3. “Rebels, Believers, Survivors” delves into the various challenges and transformations Albania has faced, exploring the country’s evolution from the past to the modern era. The book’s thorough examination of historical events and their context within the broader Balkan and European history has been highly regarded by critics and scholars.

His book “Rebels, Believers, Survivors” is recognized as an important and valuable contribution to the understanding of Albanian history, appreciated for its depth of analysis and scholarly approach.


Mal Berisha

It has been an honor and a privilege to represent the Albanian State as the Extraordinary Ambassador Extraordinary and Plenipotentiary to the Court of St. James’s in London. This position provided me with the opportunity to acquaint myself with all members of the Anglo–Albanian Association. Naturally, Sir Noel Malcolm, the President of the AAA, was among those individuals to whom I dedicated the triple-episode documentary film titled “The Gratitude.” This tribute acknowledges his immense contribution to the recognition of Albanian history worldwide, particularly within the English-speaking community.

After reading and studying his works, which were published before I went to London, Kosova – A Short History, during my time there, Agents of Empire, and after I completed my duty, Rebels, Believers, Survivors, I endeavored to find ways to make more widely known the truths about Albanians that Sir Noel Malcolm has conveyed in the 1,600 pages of his books. I believed the best way to do this was to produce a documentary film featuring considerations and opinions from eminent scholars and experts regarding his work. Producing the film required extensive effort, travel, and collaboration over the course of two years. Finally, we may introduce this documentary series in three episodes, entitled “Gratitude is the Parameter of Human Nobility.” Alongside the film, I also thought it would be valuable to publish the full text of interviews with twenty-three scientific experts who have shared their thoughts on Sir Noel Malcolm’s work on Albania and on Noel himself.

Convinced of the extraordinary value of Sir Noel Malcolm’s work for Albanians, I believed that producing a documentary film about his life and work, narrated by distinguished figures from Britain, Albania and Kosova, was an obligation and an expression of gratitude for his contributions. Such a documentary film would also serve to strengthen our nation’s relations with the United Kingdom. Therefore, alongside this documentary film, there is a book, which contains transcribed and translated interviews in both Albanian and English. Through this book and the accompanying documentary, I aim to offer viewers and readers the opportunity 8 to gain a deeper understanding of the scholarly and human aspects of Sir Noel Malcolm’s personality, as illuminated by the insights shared by the participants in the film.


Besnik Mustafaj

Writer, Former Ambassador and Foreign Minister of the Republic of Albania.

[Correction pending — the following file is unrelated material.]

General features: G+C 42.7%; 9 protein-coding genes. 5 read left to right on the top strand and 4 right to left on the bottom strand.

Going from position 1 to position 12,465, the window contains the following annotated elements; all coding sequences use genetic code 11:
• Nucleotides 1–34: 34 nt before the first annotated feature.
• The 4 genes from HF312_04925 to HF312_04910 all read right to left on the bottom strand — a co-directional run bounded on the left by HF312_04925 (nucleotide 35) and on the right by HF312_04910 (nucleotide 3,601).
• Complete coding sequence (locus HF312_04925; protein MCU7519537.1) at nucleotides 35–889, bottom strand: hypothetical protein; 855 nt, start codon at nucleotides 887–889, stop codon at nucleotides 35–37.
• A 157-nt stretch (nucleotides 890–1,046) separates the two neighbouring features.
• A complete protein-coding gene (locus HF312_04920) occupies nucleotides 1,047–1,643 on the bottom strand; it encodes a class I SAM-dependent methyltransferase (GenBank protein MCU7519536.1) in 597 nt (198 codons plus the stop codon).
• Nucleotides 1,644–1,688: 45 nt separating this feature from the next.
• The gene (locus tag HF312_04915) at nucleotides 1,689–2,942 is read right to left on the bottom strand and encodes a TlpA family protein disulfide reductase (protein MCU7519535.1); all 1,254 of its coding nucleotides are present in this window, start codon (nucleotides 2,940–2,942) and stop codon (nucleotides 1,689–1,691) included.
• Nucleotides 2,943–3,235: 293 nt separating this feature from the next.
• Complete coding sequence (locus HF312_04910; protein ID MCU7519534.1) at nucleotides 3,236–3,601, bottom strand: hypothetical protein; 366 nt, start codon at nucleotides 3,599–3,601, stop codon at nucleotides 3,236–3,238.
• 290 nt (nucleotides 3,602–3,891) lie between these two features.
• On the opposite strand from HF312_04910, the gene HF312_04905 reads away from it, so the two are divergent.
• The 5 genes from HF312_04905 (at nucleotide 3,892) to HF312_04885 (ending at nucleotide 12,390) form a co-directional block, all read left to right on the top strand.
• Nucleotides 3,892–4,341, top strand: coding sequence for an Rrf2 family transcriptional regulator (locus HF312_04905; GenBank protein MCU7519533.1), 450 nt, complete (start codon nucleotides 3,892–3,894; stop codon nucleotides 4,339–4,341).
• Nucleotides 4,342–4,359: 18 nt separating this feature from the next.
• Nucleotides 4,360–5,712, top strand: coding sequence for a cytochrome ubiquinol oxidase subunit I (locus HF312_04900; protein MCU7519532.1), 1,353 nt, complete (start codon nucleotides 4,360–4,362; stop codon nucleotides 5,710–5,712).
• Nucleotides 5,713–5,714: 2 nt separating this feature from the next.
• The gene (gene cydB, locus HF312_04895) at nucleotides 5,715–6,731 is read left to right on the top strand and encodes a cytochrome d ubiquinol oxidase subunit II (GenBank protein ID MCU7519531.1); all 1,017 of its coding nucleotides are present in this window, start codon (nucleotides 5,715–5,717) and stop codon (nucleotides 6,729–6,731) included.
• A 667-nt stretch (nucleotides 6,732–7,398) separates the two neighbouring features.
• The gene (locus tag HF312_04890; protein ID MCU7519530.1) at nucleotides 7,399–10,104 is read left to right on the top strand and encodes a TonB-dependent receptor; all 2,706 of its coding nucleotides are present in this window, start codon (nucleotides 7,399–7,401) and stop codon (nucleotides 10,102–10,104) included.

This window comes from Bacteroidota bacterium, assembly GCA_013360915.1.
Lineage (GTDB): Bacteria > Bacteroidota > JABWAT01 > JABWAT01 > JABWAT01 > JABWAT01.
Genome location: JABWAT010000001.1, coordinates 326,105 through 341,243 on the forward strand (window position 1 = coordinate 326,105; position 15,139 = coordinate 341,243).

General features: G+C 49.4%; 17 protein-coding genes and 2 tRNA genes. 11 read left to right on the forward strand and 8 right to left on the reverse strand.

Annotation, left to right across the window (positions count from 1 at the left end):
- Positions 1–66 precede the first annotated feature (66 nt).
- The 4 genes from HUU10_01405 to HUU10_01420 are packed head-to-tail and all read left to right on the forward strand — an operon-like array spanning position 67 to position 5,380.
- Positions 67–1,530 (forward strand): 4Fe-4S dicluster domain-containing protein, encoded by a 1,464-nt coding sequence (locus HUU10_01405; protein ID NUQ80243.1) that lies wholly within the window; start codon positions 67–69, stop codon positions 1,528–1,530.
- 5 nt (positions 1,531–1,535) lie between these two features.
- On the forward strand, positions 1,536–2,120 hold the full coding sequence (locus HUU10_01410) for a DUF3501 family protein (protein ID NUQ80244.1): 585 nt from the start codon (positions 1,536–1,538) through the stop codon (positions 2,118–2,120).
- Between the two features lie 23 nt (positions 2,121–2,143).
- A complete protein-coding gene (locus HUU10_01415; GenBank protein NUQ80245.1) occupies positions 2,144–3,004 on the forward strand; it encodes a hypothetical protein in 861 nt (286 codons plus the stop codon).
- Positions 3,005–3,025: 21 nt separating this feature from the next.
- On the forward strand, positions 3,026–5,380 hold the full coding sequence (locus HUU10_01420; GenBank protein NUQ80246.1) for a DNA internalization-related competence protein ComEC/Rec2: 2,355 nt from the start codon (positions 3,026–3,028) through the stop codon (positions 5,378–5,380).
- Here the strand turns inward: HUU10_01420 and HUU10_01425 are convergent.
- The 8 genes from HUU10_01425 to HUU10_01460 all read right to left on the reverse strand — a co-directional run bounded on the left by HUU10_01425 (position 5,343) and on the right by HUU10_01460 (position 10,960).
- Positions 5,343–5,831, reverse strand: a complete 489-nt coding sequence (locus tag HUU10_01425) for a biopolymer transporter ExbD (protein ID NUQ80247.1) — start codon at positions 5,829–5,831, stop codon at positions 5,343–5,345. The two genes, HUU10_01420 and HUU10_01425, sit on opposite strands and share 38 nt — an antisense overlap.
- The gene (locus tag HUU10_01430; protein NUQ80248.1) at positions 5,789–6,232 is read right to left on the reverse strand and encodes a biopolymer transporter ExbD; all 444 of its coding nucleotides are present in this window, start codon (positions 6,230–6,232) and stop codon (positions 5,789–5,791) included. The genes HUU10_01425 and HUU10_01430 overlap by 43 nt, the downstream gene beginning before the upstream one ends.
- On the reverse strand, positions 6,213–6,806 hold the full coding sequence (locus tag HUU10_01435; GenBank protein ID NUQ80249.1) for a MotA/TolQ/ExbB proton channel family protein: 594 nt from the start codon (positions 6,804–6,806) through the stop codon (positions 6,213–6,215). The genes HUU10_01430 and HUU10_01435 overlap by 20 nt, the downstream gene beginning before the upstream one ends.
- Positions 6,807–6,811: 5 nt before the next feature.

This is a sui generis publication. It is dedicated to the British historian Sir Noel Malcolm. It does not, however, resemble a biography in any way. Sir Noel Malcolm already has a very extensive and multidisciplinary opus, accepted and highly regarded not only by academic and scholarly circles, but also by a wide readership in English and in the dozens of languages into which he has been translated. Three of his works focus on Albanians and their history. They are: Kosova, a Short History, Agents of Empire, and Albanians, Rebels, Believers, Survivors. All three are valuable and have been translated and published in Albanian. This publication focuses on these three works. However, it is neither a critical examination of the truths and facts brought forward by the author, nor of the conclusions he reaches within his methods of evaluating evidence. Said in a more proper way, this publication is the script of a documentary film in three episodes, produced by Ambassador Mal Berisha and dedicated to Sir Noel Malcolm. It includes a meticulously chosen text, written by the author in the role of the film’s narrator, through various interviews with the protagonist of the work, as well the testimonies of many British and Albanian personalities. It must be noted that those who are interviewed are not all friends of Noel Malcolm in the truest sense of that word. Undoubtedly, however, they are familiar with him, and most of them are familiar with him precisely because of his extraordinary work as a historian and scholar work that led Dr. David Shankland, director of the Royal Anthropological Institute in London, to state that among his contemporaries, Malcolm is the closest to a genius in modern historical studies. I do not see exaggeration in Dr. David Shankland’s praise, noting that other interviewed participants gave the same estimation in one form or another. It is a conclusion which they reach due to the wide acceptance of Sir Noel Malcolm’s great work, and the personal knowledge sometimes more and sometime less of his personality as a human being. Just like the documentary film, this publication is addressed primarily to the Albanian public. Hence, from the outset the author Mal Berisha highlighted the three works that Sir Noel Malcolm has devoted to the Albanians and their history. In his introduction, written specifically for this publication, Ambassador Mal Berisha found it imperative to address the question of what motivated him to create this documentary film: “Recognizing the immense significance of Sir Noel Malcolm’s contributions to us, the Albanians, I was convinced that creating a documentary film about his life and work, featuring prominent figures from the British, Albanian, Albanian-British, or British-Albanian spheres, were both a duty and heartfelt expression of gratitude for his invaluable work. Furthermore, I thought that a documentary film of this kind would also contribute to enhancing our nation’s relations with the United Kingdom.” Gratitude is a prominent virtue in the character of the Albanians. In this case, I believe that any gratitude is enhanced based on who communicates it. Mal Berisha has established a good name in Albanian diplomacy. His experience in the foreign service, especially his time spent overseeing Albania’s relations with the United Kingdom, arms him with the ability to express his gratitude towards Sir Noel Malcolm not merely with noble emotion, but also with a broad diplomatic perspective. In this context, the gratitude of Mal Berisha is a wholly logical conclusion, founded on numerous significant facts, when someone observes how a book like Kosova, A Short History, for example, played a pivotal role in influencing the engagement of today’s democratic world and addressing of the critical issue of Kosova, ultimately contributing to its liberation and independence. As one of the readers of the manuscript, I am firmly convinced that in this instance, Ambassador Mal Berisha conveys the profound gratitude of an entire nation to Sir Noel Malcolm in the truest sense of the word. It appears as a divine miracle, or at least very difficult to believe, that a book, in this case Kosova, A Short History, has wielded such a decisive influence in altering the stance of political establishments for major democratic powers, regarding the fate of the people of Kosova. Mal Berisha has chosen individuals with strong personalities who, by affirming this fact, provide him with unequivocal support. However, even that, perhaps, might not suffice to persuade the public that this occurred a quarter of a century ago. Berisha, as author, takes this risk into account. He does not attempt to recapitulate the facts and arguments presented by Sir Noel Malcolm in his work to demonstrate that he has brought historical truths to light. Mal Berisha is careful to sketch the historian’s profile. He draws from wisdom gleaned from the elders of his birthplace, who believed that while the truth holds significance, the individual delivering it is equally vital. Hence, we also discern certain moral and intellectual traits within Sir Noel Malcolm’s character, related to the motivations that compelled him to embark on the extremely difficult undertaking of shedding light on the history of Albanians. In short, from this publication and the documentary film that precedes it, we come to understand that Sir Noel Malcolm possesses a natural inclination towards romanticism, a quality that has consistently driven him to passionately dedicate himself to truths that have been forgotten, overlooked, or, even worse, manipulated by historiography and sinister politics, with profound consequences for the peoples or human communities who bear these truths. Such is undoubtedly the case of Albanians in general, and of Kosova’s Albanians in particular. Through a series of significant works, Sir Noel Malcolm had already demonstrated unwavering integrity before the British public and the world. The pursuit of truth was consistently a sacred commitment for him, one from which he would not compromise for any reason. Sir Noel Malcolm is also a man characterized by a keen sense of curiosity. This is evidenced is also by the fact that Albanian is among the 23 11 foreign languages he has learned. Naturally, this would further facilitate his research in the archives. The continuation of his writing would involve issues of methodology, determination, and analytical ability, all of which he possessed in abundance. To summarize, the truth about the Albanians, their roots and branches, which he has conveyed in some 1600 published pages, would become a trustworthy basis for both politicians and the general public, not only due to its accuracy, but also because it came from the pen of Sir Noel Malcolm. In conclusion, I would like to highlight another aspect which I believe is important to remember. Given the established fact that Kosova: A Short History exerted a significant influence on the decisions taken by the Euro-Atlantic democratic powers during 1998- 2007, concerning Kosova’s destiny, we, the Albanians as a whole, should be motivated to critically re-evaluate a stereotype deeply ingrained in both our folklore and official historiography, as well as in our collective national memory. It is about the stereotype, according to which, during our clashes for survival, the great powers of the times supported our predatory neighbors because of their a priori anti-Albanian spirit. The impact of Sir Noel Malcolm’s book on the decisions made in London, Washington, Brussels, Paris, or Berlin during the aforementioned period serves as a reminder that the actions and biases of these powers are often the consequence of their lack of awareness about the truth regarding the Albanians in these capitals. A thorough critical examination of this stereotype would help liberate us from the burdensome victim complex.